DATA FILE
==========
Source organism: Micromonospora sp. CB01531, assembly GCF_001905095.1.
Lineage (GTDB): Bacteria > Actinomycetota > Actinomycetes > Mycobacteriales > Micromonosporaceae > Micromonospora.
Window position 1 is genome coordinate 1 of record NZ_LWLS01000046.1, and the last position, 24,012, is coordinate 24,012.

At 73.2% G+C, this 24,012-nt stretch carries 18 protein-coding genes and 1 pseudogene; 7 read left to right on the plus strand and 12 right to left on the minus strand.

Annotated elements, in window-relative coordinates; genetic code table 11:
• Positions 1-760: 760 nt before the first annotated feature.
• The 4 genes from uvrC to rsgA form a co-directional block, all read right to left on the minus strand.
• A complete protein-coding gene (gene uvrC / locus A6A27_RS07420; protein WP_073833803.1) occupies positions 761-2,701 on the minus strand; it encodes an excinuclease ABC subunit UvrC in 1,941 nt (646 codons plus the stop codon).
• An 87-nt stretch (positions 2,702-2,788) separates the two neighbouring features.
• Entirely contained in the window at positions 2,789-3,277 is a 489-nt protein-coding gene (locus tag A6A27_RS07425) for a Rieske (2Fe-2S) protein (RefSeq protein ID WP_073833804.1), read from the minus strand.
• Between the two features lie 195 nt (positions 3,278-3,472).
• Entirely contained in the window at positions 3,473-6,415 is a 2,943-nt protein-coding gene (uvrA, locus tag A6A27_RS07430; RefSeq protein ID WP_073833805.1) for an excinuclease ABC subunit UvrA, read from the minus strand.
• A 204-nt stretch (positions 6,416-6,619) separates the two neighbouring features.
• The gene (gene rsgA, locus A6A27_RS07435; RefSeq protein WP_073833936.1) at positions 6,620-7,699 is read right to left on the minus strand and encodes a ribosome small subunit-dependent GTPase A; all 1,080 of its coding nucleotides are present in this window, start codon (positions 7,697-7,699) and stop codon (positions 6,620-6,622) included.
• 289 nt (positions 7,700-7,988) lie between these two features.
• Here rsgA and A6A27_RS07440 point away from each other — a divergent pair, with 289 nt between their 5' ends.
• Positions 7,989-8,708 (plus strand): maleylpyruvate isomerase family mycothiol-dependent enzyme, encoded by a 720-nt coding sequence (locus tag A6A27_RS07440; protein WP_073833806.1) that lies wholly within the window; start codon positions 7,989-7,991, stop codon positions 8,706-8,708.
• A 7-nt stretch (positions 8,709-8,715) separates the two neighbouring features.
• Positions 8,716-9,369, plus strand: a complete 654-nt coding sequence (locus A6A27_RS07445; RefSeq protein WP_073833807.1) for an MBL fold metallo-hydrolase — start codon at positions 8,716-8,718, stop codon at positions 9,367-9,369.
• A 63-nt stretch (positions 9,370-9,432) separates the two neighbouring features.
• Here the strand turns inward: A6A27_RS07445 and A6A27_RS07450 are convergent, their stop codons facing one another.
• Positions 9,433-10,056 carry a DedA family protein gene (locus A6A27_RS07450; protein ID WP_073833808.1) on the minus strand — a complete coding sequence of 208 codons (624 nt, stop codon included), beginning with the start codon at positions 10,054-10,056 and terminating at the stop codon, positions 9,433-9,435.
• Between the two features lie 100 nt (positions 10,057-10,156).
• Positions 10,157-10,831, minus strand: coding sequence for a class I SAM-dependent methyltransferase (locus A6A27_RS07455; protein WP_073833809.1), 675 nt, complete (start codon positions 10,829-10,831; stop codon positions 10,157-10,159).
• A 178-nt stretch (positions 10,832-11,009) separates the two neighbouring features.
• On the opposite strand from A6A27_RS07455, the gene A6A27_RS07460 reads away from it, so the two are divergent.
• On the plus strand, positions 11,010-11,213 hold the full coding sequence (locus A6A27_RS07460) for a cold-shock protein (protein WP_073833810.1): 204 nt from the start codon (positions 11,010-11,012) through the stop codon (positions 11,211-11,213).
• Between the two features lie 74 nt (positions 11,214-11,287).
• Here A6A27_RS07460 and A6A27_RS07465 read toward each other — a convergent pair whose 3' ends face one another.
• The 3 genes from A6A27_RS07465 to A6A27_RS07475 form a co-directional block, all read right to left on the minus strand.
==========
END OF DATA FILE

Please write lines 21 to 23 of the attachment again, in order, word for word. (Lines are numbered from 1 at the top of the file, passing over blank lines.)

• Here the strand turns inward: A6A27_RS07445 and A6A27_RS07450 are convergent, their stop codons facing one another.
• Positions 9,433-10,056 carry a DedA family protein gene (locus A6A27_RS07450; protein ID WP_073833808.1) on the minus strand — a complete coding sequence of 208 codons (624 nt, stop codon included), beginning with the start codon at positions 10,054-10,056 and terminating at the stop codon, positions 9,433-9,435.
• Between the two features lie 100 nt (positions 10,057-10,156).